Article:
In Dave Hunt’s article, Why Simple Foreknowledge is Still Useful, Hunt argues that God uses simple foreknowledge providentially. His primary case is a rock, paper scissors example: The lynchpin of my argument was a counterexample, developed at length and with great care. It involved a version of rock-paper-scissors played between God and Satan. In this version God first declares rock, paper, or scissors, but only mentally, without revealing it; Satan then makes a libertarian free decision to declare rock, paper, or scissors; finally, God reveals what he declared. I claimed that the open theist God, who lacks simple foreknowledge, might well lose this game: victory is not guaranteed. (No open theist would dispute this claim.) But it is equally clear that a God endowed with simple foreknowledge can always make the right declaration of rock, paper, or scissors, based on his foreknowledge of what Satan will freely declare. So if God’s objective is to win this game against Satan, simple foreknowledge gives him a clear providential advantage.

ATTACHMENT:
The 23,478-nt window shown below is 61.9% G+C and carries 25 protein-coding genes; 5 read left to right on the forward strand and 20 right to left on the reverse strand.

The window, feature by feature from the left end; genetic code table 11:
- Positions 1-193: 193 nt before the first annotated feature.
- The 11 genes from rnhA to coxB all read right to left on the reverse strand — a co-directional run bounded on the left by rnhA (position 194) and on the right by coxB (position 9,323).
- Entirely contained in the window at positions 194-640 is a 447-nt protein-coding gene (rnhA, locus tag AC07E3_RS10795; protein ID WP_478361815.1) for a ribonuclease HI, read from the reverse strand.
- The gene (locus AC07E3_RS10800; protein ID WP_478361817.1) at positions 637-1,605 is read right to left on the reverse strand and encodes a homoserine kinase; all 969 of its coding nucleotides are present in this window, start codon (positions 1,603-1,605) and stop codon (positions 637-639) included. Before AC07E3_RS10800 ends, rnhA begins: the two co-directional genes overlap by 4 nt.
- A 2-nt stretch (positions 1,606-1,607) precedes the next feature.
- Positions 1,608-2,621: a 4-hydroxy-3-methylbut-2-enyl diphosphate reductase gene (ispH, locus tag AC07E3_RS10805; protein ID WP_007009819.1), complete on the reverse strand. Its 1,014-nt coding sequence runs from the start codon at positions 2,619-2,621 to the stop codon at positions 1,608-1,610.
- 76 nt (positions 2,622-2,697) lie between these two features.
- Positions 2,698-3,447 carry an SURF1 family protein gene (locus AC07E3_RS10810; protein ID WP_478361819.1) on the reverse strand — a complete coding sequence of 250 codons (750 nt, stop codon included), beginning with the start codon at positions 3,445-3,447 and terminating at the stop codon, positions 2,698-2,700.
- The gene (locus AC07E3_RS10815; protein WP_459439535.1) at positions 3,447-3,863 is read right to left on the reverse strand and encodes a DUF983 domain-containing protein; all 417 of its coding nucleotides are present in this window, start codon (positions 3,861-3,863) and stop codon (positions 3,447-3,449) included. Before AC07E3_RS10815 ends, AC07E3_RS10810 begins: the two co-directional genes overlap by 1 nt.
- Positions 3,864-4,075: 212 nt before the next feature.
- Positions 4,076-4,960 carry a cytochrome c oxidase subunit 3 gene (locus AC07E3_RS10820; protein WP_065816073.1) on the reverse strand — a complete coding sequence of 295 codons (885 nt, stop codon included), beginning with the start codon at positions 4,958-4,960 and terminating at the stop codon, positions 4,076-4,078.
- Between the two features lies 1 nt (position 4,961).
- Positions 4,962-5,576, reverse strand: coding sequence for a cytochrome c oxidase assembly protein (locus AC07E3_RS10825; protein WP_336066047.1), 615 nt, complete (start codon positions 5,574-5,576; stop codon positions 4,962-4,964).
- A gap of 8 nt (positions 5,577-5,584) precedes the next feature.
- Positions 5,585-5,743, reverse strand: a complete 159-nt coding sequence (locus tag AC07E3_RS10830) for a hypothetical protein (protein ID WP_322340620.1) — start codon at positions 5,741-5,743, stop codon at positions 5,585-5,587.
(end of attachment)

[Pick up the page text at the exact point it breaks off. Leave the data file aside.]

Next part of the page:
Hunt then addresses Haskers’ counterargument:
(1) In order for God’s decisions to be made on the basis of his foreknowledge they must be subsequent, in the logical and explanatory order, to that foreknowledge.
(2) In order for God’s decisions to be included in God’s foreknowledge the decisions must be prior, in the logical and explanatory order, to that foreknowledge.
(3) Therefore, if God’s decisions are included in God’s foreknowledge (as they are according to CSF [Complete Simple Foreknowledge]), those decisions cannot be made on the basis of his foreknowledge.
Hunt’s response is to distinguish between God’s foreknowledge of what someone else will do and God’s foreknowledge of what He will do.